Fairfax County, the Washington jurisdiction that spends more money enticing companies to its borders than the other localities combined, yesterday stepped up its how-to-sell-the-county campaign.
Fairfax started by flyings six trade-press journalists to the county, footing their hotel bills, wining and dinning and busing them around the county's better sights for a day. Part of the bus tour centered around Reston, included pointing out Redskins quarterback Joe Thiesmann's house.
The second step: They poured on the sales pitch as thick as the New York strip steak served for lunch and as sugary as the cheesecake dessert, with testimonials from four local business people, a slide presentation and new county growth figures.
Step three: They established a news peg, the fact that the Sperry Univac computer manufacturing firm is building a $12 million, 27.5-acre business complex near McLean in Fairfax county.
County officials brushed off suggestions that the county's phenomenal growth could slow, as is expected in other parts of the country, because of increasingly higher loan interest rates.
"We have seen no slowdown in activity," said James C. Cleveland of the Reston Land Corp. "We don't see any slowdown on the business side.I think there will be some slowdown on the residential side. We expect no complete shutdown like we saw in 1973 or 1974."
"I think people do feel that this is only a temporary thing," said David A. Edwards, executive director of the county's economic development authority. "Maybe people will go a little slower."
The promotion continuing today with a business exposition at Springfield Mall is part of the county's campaign to expand its tax base with commercial and light industrial development. that theme has been picked up by other jurisdictions lately but not to the extent that Fairfax has done. The Fairfax County Economic Development Authority has an annual budget of $743,000. More than $300,000 of that is just for advertising.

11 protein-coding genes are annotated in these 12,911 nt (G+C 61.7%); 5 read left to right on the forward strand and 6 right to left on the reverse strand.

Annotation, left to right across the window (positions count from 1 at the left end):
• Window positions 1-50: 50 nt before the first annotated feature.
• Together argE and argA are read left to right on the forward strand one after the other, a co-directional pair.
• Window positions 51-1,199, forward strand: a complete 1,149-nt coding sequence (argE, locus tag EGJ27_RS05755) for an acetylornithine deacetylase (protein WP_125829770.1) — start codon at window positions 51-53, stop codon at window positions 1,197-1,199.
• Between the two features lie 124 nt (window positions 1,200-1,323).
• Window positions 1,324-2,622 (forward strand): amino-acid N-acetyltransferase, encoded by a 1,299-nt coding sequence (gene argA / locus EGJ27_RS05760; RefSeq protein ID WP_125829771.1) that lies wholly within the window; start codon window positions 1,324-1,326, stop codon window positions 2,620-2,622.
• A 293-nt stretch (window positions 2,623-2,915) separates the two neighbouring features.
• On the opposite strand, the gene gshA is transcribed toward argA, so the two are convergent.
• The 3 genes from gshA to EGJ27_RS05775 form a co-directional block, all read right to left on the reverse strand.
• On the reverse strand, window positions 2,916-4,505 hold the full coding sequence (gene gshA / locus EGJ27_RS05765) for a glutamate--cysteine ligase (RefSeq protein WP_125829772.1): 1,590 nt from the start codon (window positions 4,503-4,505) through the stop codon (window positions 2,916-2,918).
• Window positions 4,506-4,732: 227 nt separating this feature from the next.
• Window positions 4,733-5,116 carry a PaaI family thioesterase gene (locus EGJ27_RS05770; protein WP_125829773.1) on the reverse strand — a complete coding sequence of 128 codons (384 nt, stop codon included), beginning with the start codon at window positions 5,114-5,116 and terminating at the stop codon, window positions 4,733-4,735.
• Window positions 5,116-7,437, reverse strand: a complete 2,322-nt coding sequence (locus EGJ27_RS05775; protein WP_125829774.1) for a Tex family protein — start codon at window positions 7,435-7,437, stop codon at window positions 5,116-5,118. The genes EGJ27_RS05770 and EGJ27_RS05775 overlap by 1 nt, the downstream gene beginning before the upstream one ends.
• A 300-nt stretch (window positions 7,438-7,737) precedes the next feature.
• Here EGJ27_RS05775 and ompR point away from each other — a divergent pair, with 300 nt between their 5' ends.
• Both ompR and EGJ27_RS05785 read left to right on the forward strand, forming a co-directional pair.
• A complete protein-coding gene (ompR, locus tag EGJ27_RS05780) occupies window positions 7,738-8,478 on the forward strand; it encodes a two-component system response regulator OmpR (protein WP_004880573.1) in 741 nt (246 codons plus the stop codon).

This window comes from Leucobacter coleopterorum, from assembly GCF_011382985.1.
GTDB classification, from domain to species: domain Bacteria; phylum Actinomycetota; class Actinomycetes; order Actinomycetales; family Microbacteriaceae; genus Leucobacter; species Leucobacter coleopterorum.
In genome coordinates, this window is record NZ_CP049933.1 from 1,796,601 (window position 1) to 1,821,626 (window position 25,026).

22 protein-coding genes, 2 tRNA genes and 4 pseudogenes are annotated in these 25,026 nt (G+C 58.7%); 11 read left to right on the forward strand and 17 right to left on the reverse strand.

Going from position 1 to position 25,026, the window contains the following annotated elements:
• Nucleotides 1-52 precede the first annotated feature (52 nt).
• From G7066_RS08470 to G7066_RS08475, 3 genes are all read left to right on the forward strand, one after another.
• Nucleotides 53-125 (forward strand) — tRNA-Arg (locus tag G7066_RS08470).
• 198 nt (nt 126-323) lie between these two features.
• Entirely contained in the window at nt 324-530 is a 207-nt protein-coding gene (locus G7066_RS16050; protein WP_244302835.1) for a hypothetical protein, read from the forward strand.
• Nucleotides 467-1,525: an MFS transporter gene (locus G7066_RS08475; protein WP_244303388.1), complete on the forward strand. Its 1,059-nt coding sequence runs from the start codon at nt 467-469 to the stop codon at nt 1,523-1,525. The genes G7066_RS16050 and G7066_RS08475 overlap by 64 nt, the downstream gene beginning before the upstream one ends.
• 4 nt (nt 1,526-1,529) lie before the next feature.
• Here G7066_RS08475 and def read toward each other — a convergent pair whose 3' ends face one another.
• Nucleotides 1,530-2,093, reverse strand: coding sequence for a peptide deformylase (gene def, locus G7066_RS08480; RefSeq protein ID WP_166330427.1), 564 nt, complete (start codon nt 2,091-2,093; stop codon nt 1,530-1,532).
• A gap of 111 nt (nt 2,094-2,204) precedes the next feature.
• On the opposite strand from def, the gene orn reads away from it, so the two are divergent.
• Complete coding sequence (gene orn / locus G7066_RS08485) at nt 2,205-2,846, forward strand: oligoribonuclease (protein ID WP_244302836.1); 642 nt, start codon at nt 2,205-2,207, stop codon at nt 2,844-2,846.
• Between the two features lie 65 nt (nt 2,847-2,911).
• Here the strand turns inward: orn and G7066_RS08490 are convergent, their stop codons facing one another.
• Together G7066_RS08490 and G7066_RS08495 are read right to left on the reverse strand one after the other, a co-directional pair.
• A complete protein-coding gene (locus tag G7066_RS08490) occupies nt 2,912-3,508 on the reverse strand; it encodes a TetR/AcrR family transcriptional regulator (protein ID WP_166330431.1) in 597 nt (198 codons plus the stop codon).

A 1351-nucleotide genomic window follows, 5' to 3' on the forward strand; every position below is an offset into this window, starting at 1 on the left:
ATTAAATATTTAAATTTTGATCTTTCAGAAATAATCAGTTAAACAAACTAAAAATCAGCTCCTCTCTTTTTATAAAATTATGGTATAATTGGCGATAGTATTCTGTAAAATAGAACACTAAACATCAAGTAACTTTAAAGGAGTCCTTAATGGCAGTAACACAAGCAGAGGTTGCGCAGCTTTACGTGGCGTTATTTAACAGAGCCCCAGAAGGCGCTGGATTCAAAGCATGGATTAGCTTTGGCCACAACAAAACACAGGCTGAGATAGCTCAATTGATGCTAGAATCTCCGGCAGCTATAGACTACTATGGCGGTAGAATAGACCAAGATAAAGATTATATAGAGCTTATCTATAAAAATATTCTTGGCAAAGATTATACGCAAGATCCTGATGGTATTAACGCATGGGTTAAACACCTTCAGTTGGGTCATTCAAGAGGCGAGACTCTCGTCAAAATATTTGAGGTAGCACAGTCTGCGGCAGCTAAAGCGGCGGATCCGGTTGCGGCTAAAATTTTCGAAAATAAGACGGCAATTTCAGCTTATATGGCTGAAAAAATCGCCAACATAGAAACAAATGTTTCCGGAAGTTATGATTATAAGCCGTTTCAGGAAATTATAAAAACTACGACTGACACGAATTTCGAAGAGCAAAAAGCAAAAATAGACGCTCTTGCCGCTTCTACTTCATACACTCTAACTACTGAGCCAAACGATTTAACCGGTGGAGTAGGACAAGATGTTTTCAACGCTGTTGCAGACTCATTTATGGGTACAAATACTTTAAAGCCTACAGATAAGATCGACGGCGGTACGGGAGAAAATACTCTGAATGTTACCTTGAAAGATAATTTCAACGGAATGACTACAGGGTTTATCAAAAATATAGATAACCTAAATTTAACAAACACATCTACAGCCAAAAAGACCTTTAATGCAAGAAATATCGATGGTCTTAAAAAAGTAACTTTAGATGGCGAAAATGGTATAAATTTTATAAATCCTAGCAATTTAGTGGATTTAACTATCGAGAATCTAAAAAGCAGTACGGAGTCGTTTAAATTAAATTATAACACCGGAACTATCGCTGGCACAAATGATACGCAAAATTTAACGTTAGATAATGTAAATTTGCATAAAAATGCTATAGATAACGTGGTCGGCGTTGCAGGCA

Ted Levine the county's New York public relations expert, said yesterday that the promotions such as the one yesterday and another in New York last spring are effective in publicizing the county without the expense of paid advertising.
Last May, county and state officials trekked to New York and sponsored a luncheon at a Manhattan hotel for about 50 reporters, explaning the county's features. Levine said about 12 articles about the county were published as a result.
Edwards, however, said he was unclear what tangible effects the New York trip had on business people. Edwards said the program was successful "just to have these people aware that there is a thing such as Fairfax County."
The tour yesterday spanned the county's positive sections from the concrete sterility of parts of Reston to the money, southern hospitality of the A. Smith Bowman distillery where Virginia Gentleman bourbon is made. To point up the county's cultural amenities, reporters also toured Wolf Trap Farm Park.
The announcement of the Sperry-Univac expansion was made at a reception in the Westpark-Westgate business development complex near Tyson's Corner. A tour guide even boasted that I. Magnin and Neiman-Marcus stores were locating in Tyson's Corner, a motion dismissed later by Edwards as "real estate rumblings."
During the promotion it was disclosed that this year the county has 1,413 companies located there, a 24 percent increase in the last two years and a 180 percent increase since 1970. About 57,000 people are employed in the county, a 33 percent increase in the past two years and a 131 percent increase since 1970. Edwards said the county has 17.6 million square feet of office space in use, a 22 percent increase in the past two years and a 96 percent rise since 1970.